I'm not going to make any arguments about the extent or success of Norham, York, or Canterbury's respective pretensions to be patriarch of the Atlantic under the late Wessex kings and the Danes. We've another candidate to make the story more complicated, and that will have to do for now. I have a lacuna, authorised by a crackpots who isn't me.
|If you think the other guys are obscure, check out the "Bishop of Selje."|
|Picture by David Hourston. Source.|
|Uncredited photograph. Probably a fasion of the 1100s. Source.|
|National Museum of Scotland via|
In spite of its name, Munkerhoose dates from the beginning of the Iron Age. The working party has an impressively detailed chronology of the construction phases, which may have ended with the beginning of "ecclesiastical activities," either underneath the chapel or in the "farm mound" just north of it, still studded with loose masonry after generations of robbing. At the height of the craze for "anthropogenic soils," a rich layer of soil at the edge of the Iron Age settlement was identified as part of the "Church economic package," by analogy with a similar feature at Iona, but on mature reflection it is very hard to explain its undisturbed nature given its close proximity to a "high status site." It is capped with ash, indicating a brief period of intensive fish processing, studded with more masonry, perhaps from the demolition of a substantial construction in preparation for erecting the modern chapel.
Continuing the argument that has slowly climbed up the coast, Papa Westray is "said to be" the likeliest site for an Orkney bishopric which might have formed the ecclesiastical partner of a state actor capable of enough friction with the Pictish kings of Fortriu as to be compelled to give up hostages, as recorded by Bede. The Project thinks that it was chosen as a jumping off point for the Shetlands, which is a nice theory that I'd like to buy into, but see below. Having dropped seventeen bucks on Carolyn Wickham-Jones' Orkney: A Historical Guide, I want to say nice things about the book while discouraging anyone else from the same venture. The "Pictish" Orkneys are an obscure period. The best source for information is the Papar Project, and, at this point, I think that's all there is to know. Between the rise of Birsay and St. Magnus', and the rapid buildup of anthropogenic soils during the Norse period, we are left hoping for chance finds of sculpture, skepticism over "typological" dating notwithstanding, or for further progress in archaeochemistry.
|Now this species is the one you'd expect|
in a ritual feast deposit context.
By Mike Pennington, CC BY-SA 2.0,
Yes, it is Neolithic, and, yes, I would not, myself, consider this definitive proof of extraction of sea mammal products for long-distance exchange, but from the Ness of Brodgar down to St. Magnus' Cathedral, the Orkneys show evidence for an extraordinary level of social organisation, and a hierarchy-building long distance luxury trade is the most likely explanation. The identity of that resource is unclear and probably changed with the era, but Niall Sharples has a striking observation: the Iron Age timbered hall on the Lofotens was built with a prodigious amount of North American spruce, driftwood brought down by the primordial floods of the old Eastern Woodlands (topical!). Papa Westray's prominent and exposed position probably made it a magnet for driftwood. Rich in this resource, and likely others associated with its northerly and exposed location.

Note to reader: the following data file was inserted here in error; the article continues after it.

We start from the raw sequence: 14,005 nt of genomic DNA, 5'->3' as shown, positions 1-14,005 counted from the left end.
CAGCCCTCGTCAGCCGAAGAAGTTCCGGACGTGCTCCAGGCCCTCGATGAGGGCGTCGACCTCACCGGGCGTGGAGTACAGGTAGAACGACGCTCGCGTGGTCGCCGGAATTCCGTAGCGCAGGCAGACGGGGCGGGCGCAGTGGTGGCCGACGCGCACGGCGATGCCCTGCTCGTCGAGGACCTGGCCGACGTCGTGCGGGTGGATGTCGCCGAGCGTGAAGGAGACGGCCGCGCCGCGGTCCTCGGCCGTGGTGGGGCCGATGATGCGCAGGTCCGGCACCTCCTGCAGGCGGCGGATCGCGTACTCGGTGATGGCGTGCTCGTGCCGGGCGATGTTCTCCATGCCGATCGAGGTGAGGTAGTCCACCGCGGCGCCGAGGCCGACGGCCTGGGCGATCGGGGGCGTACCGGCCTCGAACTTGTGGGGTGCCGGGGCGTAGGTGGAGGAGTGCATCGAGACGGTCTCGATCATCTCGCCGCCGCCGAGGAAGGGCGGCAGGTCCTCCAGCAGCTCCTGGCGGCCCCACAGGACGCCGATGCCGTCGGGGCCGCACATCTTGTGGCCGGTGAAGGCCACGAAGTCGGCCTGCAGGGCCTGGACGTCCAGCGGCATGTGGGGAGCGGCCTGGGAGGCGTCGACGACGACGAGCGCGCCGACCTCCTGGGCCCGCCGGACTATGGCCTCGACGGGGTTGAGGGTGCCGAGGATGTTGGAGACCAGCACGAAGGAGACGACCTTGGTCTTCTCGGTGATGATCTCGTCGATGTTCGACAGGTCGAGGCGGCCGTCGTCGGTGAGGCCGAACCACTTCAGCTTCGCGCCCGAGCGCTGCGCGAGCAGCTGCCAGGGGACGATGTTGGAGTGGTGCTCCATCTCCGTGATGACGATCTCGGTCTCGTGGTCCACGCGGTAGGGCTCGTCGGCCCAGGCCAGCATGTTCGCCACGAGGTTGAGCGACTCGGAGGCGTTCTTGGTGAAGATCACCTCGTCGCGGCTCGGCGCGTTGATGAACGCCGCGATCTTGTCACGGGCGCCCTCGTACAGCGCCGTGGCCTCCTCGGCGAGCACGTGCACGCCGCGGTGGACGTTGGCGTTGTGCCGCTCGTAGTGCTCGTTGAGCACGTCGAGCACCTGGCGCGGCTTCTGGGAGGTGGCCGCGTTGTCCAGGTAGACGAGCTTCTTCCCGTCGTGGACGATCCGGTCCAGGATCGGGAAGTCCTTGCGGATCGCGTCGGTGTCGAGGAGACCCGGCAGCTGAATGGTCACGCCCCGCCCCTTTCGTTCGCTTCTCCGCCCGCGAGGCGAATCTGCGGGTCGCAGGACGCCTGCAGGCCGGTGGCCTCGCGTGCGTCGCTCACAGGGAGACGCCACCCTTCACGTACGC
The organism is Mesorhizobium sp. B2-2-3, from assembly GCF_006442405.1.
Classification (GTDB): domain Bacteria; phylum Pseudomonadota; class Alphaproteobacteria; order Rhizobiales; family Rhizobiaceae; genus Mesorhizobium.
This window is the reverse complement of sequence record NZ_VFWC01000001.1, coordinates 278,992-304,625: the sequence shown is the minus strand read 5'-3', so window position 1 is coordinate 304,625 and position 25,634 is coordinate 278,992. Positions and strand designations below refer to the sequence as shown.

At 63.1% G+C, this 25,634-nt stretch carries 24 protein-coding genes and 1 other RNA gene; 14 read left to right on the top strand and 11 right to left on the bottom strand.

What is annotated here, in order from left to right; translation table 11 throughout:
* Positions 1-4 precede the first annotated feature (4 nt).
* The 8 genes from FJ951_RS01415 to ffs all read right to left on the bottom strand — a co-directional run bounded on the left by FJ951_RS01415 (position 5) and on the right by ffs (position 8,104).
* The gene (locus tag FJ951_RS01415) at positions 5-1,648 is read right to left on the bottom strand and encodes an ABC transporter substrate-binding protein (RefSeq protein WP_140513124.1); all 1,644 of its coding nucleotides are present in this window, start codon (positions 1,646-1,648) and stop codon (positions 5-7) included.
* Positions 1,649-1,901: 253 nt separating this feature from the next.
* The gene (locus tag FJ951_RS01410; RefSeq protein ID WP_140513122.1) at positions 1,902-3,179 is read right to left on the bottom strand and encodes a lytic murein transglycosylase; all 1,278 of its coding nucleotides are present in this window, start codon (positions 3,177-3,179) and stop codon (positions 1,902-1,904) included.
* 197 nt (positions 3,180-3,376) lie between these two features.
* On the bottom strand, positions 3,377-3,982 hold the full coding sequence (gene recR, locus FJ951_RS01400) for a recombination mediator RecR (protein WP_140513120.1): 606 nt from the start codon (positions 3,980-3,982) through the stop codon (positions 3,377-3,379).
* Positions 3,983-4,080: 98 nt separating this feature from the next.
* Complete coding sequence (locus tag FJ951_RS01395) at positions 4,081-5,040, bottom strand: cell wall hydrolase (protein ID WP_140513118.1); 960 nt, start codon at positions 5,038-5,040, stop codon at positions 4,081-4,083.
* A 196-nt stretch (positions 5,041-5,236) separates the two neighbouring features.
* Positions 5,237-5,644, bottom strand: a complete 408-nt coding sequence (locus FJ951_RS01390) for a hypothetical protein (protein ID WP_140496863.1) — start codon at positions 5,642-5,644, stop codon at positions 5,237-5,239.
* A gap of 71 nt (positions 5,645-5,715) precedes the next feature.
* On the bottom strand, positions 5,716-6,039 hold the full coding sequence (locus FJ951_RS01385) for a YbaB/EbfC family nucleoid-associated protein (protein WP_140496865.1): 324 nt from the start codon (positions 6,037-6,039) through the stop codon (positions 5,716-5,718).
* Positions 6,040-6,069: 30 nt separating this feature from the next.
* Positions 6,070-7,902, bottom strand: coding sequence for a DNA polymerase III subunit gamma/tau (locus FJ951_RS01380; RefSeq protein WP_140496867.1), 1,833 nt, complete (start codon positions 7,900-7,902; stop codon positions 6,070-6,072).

Now, as a final move, west across the flood to Newfoundland, presumably dancing on the logs jamming the pre-Columbian St. Lawrence. David Pike, "mathematics professor and genealogist," has found the mitochondrial DNA marker, H5a5, in association with "another genetic mutation" in about a tenth of the 264 Newfoundlanders. Otherwise known from only ten European samples, all people with links to Newfoundland and Labrador. This inspired me to venture into the depths of the Law Library to find Jerry Bannister's The Rule of the Admirals: Law, Custom and Naval Government in Newofundland, 1699--1832. It isn't exactly the best source for the early history of Newfoundland, but it's not like we have much in the way of data going beyond the court records that Jerry explored and interrogated. (Also, he's an old school buddy.) As far as we know, the permanent population of the outports descends from assorted colonists brought over in numerous attempts to establish permanent settlements on the Newfoundland during the first half of the 1600s. Given that there were only 3000 permanent inhabitants of the island in 1727, we have plenty of room for a "founders effect" to spread a rare gene through a larger population.
The question is where H5a5 comes from, and when it arrived. The National Post article linked above seems to be doing its best to imply that it is a Beothuk gene; which I suppose makes sense given the paper. Anything rather than admit that early Canadians were immigrants, probably sneaking across the Atlantic-Newfoundland border in search of generous Archaeo-Canadian welfare benefits and free medicare.